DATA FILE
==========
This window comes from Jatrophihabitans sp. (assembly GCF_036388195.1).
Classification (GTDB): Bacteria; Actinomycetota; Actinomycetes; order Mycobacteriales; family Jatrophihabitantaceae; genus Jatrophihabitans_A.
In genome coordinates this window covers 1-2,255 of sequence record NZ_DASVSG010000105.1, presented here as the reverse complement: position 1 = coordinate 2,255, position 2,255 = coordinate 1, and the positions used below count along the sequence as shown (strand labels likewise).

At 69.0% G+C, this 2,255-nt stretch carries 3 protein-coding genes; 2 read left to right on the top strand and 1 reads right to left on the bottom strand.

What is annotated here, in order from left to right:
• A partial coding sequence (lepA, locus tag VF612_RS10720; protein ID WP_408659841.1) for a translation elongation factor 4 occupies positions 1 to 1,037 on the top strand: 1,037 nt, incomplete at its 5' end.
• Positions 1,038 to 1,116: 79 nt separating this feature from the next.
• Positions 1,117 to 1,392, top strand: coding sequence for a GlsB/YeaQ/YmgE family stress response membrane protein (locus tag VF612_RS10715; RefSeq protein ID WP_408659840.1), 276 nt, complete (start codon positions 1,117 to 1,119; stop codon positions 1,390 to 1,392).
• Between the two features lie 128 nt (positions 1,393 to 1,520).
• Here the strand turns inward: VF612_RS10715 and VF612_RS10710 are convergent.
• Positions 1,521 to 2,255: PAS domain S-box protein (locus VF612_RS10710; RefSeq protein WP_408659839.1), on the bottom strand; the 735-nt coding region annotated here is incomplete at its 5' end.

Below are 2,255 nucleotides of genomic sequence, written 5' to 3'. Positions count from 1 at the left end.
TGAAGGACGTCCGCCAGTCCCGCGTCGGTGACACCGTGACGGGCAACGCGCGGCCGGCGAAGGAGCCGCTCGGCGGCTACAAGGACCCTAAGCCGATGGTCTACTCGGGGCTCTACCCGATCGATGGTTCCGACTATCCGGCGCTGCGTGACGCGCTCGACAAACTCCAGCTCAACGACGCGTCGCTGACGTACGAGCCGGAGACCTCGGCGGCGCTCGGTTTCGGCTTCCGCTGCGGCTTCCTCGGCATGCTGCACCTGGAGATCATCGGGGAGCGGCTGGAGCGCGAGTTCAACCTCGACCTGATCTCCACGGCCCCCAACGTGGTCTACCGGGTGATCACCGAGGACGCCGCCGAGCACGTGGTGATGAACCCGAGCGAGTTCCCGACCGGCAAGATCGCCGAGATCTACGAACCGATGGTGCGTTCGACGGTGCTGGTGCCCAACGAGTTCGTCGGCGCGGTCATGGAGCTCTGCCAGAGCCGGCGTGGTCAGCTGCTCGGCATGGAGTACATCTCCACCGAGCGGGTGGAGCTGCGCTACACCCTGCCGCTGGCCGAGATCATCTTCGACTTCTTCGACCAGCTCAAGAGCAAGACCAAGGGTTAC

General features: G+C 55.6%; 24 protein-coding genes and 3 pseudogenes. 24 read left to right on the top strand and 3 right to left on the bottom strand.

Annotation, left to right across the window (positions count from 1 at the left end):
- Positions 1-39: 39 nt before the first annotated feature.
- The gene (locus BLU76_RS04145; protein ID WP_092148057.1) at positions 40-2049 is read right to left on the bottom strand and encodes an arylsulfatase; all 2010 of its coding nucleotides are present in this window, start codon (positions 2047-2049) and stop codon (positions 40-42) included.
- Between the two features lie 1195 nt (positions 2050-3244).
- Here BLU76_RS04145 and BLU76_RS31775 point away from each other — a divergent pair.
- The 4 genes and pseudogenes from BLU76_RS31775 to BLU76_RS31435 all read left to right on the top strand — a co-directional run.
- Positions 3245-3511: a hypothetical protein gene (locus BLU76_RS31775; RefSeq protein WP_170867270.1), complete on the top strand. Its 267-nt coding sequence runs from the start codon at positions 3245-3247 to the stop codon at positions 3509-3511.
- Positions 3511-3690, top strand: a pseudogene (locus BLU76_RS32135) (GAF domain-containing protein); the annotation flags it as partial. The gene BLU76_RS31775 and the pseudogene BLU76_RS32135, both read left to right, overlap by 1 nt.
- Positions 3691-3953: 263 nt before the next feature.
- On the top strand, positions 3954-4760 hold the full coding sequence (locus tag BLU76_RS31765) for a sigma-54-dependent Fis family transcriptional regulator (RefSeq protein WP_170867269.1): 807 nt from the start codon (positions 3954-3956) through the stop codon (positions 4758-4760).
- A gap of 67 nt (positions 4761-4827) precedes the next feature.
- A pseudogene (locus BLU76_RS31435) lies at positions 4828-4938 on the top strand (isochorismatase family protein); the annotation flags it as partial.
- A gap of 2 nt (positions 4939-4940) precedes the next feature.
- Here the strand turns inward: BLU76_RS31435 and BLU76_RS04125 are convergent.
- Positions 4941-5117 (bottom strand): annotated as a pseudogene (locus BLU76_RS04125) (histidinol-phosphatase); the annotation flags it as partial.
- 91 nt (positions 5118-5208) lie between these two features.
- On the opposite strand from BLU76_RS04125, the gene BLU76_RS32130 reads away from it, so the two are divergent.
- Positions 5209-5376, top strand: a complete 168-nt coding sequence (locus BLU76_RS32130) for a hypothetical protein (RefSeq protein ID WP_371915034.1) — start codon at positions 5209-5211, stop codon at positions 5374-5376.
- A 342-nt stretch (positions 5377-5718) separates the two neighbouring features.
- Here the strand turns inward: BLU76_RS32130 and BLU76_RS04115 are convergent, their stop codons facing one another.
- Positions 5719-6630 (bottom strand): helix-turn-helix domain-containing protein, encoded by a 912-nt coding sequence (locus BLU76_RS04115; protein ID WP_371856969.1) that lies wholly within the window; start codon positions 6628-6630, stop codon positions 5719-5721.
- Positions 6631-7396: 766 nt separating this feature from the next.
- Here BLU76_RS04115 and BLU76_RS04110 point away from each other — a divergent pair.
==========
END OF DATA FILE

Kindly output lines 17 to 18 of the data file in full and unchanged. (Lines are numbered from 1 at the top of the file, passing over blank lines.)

- The gene (locus BLU76_RS04145; protein ID WP_092148057.1) at positions 40-2049 is read right to left on the bottom strand and encodes an arylsulfatase; all 2010 of its coding nucleotides are present in this window, start codon (positions 2047-2049) and stop codon (positions 40-42) included.
- Between the two features lie 1195 nt (positions 2050-3244).